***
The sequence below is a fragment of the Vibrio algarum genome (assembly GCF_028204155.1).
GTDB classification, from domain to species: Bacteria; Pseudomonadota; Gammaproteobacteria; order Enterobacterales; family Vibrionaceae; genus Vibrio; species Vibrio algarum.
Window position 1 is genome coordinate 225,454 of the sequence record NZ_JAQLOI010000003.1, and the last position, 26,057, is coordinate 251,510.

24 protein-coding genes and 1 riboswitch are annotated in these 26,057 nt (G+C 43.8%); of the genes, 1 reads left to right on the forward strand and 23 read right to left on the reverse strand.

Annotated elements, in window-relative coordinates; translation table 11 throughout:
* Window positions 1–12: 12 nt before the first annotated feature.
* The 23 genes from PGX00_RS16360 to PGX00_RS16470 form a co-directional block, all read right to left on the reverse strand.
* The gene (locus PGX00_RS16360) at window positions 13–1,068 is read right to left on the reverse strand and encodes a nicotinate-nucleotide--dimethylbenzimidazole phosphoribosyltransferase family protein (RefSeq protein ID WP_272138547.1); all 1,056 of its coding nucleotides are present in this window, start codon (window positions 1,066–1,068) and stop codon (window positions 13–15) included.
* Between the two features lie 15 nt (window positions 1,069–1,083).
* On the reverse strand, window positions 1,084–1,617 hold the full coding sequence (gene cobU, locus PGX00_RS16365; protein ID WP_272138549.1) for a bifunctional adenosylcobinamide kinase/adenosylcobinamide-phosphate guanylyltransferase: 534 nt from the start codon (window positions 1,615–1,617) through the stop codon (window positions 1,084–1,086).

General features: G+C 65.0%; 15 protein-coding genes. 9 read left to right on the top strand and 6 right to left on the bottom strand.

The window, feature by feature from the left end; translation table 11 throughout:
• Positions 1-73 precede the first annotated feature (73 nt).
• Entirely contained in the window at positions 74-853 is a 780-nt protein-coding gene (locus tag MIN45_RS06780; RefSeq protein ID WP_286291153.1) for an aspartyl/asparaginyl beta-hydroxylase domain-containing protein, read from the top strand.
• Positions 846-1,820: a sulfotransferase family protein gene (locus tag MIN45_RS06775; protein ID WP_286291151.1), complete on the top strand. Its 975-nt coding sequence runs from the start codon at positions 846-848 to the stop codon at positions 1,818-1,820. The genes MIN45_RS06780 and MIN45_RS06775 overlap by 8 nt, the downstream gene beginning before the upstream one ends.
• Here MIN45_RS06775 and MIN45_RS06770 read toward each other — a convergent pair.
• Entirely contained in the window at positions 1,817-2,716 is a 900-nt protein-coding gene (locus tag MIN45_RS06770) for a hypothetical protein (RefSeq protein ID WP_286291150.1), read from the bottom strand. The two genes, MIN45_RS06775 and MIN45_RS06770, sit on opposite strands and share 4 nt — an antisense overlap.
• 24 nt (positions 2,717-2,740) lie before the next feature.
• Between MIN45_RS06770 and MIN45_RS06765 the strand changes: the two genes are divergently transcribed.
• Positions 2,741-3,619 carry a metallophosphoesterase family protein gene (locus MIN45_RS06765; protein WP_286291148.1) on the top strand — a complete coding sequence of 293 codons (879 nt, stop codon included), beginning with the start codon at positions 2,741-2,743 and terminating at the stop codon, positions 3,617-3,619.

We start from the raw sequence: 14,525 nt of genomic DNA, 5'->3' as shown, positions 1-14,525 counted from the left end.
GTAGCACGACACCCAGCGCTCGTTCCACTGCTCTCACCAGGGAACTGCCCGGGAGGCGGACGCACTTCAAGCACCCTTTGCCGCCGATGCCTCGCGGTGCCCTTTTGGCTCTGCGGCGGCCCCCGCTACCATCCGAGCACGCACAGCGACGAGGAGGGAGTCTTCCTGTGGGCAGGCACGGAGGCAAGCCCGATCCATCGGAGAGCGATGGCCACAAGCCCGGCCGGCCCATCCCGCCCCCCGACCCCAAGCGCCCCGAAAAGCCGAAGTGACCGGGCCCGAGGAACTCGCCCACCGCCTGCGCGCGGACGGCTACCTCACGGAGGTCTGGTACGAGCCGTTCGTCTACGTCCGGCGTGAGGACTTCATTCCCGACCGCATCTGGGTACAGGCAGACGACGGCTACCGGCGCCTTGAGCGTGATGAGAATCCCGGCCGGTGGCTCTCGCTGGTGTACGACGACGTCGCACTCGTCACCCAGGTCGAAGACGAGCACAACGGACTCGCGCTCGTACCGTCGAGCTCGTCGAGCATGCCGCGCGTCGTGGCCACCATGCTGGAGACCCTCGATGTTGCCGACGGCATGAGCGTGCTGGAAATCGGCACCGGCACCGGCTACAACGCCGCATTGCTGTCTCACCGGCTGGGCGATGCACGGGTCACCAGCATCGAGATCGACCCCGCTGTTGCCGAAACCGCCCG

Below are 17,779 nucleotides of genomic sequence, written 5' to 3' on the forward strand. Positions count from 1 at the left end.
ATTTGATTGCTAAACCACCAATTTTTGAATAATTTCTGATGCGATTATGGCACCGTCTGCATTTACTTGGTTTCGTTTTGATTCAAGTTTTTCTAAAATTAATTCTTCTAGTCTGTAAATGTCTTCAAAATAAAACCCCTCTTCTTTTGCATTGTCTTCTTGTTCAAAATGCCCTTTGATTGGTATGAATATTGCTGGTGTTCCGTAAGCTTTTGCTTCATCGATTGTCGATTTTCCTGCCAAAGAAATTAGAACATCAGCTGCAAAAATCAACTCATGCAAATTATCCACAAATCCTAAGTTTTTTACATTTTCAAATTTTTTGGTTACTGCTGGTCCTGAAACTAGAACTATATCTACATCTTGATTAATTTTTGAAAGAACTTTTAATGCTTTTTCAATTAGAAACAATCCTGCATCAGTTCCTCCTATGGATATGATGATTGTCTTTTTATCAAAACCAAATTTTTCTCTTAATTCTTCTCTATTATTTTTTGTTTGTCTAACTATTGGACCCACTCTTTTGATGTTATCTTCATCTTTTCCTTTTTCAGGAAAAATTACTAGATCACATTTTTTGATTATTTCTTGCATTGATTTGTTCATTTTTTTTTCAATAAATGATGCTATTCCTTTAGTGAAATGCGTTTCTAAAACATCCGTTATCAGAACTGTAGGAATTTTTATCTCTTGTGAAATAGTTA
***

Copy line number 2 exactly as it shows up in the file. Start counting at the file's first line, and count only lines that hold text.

GTDB classification, from domain to species: Bacteria; Pseudomonadota; Gammaproteobacteria; order Enterobacterales; family Vibrionaceae; genus Vibrio; species Vibrio algarum.